Let’s Take A Moment Day 318

Hi everyone.  Hope you are all well and continue to stay that way during this global health crisis we are facing.  But in addition to protecting your physical wellness, what are you doing to stay mentally healthy today?

Shakespeare music

(Image found online.  Original source unknown.)

I know we are still facing a serious situation but a new year gives us hope for the new days, seasons, opportunities & moments ahead. Still, music is something that will never change for me. It is my refuge, the most comforting part of my life & the one thing I consistently count on. So until a more normal semblance of life returns, I am going to share a song I listen to that helps me escape the current state of things, if only for a few minutes each day. And if this helps anyone else, even better.

Watching David Letterman’s shows for over 30 years was not just an education in humor but an introduction to a lot of different people and music, too. One of his favorite guests was singer & songwriter Warren Zevon, born January 24, 1947 in IL. I saw him for the first time on Letterman’s NBC show but I had been listening to his music for years before that appearance.

Zevon’s most well known song, “Werewolves Of London” was a staple of FM radio in the 1970’s as were covers of his songs by Linda Ronstadt including “Poor Poor Pitiful Me” and today’s pick. Zevon included it on his 1976 self titled album which was produced by his friend Jackson Browne. It is a heartbreaking song about a man realizing he is losing the woman he loves not to another man but just because her feelings for him simply faded away. The beautiful harmony vocals are by Phil Everly, who met Zevon when he joined The Everly Brothers touring band in the 1970’s.

She’s so many women
He can’t find the one who was his friend
So he’s hanging on to half her heart
He can’t have the restless part”.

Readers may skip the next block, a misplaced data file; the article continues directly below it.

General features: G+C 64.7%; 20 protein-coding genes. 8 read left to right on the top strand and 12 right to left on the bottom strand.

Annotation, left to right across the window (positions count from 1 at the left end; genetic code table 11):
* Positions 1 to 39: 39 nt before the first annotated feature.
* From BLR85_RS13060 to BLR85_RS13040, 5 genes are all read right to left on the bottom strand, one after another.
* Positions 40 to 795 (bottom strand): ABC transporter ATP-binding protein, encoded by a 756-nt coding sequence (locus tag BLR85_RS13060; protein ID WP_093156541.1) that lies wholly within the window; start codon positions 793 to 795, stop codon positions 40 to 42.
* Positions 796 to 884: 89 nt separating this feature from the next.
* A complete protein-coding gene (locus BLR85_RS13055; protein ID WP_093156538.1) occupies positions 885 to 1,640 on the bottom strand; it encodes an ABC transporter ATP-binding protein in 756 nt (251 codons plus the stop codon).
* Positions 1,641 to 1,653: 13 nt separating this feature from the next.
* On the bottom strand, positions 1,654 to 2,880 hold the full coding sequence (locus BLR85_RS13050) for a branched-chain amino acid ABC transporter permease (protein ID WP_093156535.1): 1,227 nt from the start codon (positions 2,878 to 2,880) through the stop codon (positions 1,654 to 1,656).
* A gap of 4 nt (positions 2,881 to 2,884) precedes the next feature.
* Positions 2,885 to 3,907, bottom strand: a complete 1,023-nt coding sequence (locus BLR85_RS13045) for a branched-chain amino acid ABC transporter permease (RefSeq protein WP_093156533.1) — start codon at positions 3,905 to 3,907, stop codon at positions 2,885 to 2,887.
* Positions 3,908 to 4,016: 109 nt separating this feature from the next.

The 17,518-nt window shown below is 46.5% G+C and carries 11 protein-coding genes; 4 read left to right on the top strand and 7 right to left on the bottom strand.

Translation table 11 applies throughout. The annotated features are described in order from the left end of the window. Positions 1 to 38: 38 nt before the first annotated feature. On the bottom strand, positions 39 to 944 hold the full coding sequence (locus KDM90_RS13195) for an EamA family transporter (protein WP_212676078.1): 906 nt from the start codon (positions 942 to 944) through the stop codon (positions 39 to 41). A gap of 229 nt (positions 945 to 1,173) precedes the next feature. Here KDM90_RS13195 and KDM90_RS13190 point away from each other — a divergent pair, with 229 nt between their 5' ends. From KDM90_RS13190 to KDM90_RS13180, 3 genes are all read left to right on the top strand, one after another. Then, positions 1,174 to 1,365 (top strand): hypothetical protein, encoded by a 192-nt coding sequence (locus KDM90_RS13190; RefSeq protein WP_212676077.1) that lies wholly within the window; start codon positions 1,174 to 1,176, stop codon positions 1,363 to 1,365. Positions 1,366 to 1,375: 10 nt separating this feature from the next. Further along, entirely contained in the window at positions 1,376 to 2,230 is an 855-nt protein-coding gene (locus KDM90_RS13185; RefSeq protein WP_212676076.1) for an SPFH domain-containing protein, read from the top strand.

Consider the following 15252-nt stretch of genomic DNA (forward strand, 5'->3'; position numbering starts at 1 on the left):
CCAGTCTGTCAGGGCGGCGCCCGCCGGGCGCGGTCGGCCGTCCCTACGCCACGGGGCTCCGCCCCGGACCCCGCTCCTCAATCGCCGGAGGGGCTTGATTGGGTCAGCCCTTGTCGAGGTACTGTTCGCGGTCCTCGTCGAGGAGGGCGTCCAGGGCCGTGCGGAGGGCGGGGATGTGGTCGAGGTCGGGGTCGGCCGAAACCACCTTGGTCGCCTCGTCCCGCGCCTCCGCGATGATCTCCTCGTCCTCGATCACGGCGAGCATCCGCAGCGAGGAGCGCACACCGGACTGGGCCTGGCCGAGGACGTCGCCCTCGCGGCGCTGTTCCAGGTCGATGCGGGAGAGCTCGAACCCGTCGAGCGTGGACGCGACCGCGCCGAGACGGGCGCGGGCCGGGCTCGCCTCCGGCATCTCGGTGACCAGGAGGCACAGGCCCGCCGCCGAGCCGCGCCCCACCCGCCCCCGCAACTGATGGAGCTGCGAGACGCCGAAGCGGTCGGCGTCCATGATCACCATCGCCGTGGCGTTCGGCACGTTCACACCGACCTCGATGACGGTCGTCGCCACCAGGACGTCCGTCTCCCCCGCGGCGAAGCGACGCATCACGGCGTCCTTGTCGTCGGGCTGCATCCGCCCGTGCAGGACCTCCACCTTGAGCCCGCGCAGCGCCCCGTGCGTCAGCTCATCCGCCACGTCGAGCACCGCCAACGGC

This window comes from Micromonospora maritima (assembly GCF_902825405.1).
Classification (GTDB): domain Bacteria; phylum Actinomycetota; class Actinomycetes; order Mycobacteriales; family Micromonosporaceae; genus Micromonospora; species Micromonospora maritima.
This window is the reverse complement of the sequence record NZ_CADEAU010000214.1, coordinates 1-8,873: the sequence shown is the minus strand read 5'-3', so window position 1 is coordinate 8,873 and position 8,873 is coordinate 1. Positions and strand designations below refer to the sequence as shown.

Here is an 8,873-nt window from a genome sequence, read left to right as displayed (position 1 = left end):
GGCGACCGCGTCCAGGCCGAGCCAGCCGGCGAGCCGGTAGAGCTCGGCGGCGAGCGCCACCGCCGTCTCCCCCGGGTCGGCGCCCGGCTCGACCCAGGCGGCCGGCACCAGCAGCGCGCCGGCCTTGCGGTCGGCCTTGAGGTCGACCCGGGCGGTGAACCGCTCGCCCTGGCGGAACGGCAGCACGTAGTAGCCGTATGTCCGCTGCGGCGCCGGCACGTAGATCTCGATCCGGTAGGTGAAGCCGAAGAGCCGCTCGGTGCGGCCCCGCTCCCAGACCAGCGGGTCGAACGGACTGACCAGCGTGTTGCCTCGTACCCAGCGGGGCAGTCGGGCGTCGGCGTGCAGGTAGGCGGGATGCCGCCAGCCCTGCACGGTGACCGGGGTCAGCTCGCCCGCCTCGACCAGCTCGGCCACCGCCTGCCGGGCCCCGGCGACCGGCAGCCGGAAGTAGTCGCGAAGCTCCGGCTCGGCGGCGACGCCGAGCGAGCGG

Warren Zevon circa 1979

Warren Zevon circa 1979. (Image found online.  Original source unknown.)

Warren Zevon: “Hasten Down The Wind” (1976, written by Warren Zevon).

I do not own the rights to anything.  I am just sharing what I love and how I am coping with you.

Stay well.

Let’s Take A Moment Day 122

Hi everyone.  Hope you are all well and continue to stay that way during this global health crisis we are facing.  But in addition to protecting your physical wellness, what are you doing to stay mentally healthy today?

Thoreau music quote

(Image found online.  Original source unknown.)

I know we are in a serious situation, but I need a break from the gloom, doom and bullying by way of hoarding. Music has always been my refuge and watching those beautiful Italians singing to each other from their balconies reaffirmed my belief that music is the answer. So until the old normal returns, I am going to share a song I listen to that helps me escape the current state of things, if only for a few minutes each day.  And if this helps anyone else, even better.

Yesterday, July 15, marked another rock & roll birthday as Linda Ronstadt celebrated her 74th.  Her voice was one from two female singers that have followed me throughout my entire life-the other belonging to Aretha Franklin.  While no one can match The Queen of Soul, Ronstadt comes closer than anyone.  Her strong powerful voice, her multi-octave range, her musical diversity and her string of hits from the 1960’s through the 1990’s is what gives her that unique status.

And when I was obsessed with all things radio in 1978, she was featured in one of my favorite movies of all time, “FM” (think of a slightly darker “WKRP In Cincinnati” without Loni Anderson or that catchy theme song).  Ronstadt sang three songs in the film, “Tumbling Dice”, “Poor Poor Pitiful Me” & “Love Me Tender” during a concert that was broadcast live over the radio station featured in the movie.  It was a terrific scene because she is a great singer who gave us a fabulous catalog of music to enjoy forever.  She is also the one who introduced The Eagles to the world as they originally began their careers as members of her back-up band.  But they were on their own by the time she took today’s song to number one in February 1975.

Linda Ronstadt            Linda Ronstadt circa 1972.  (Image found online.  Original source unknown.)

Linda Ronstadt:  “You’re No Good” (1974, written by Clint Ballard Jr.).

I do not own the rights to anything.  I am just sharing what I love and how I am coping with you.

Stay well.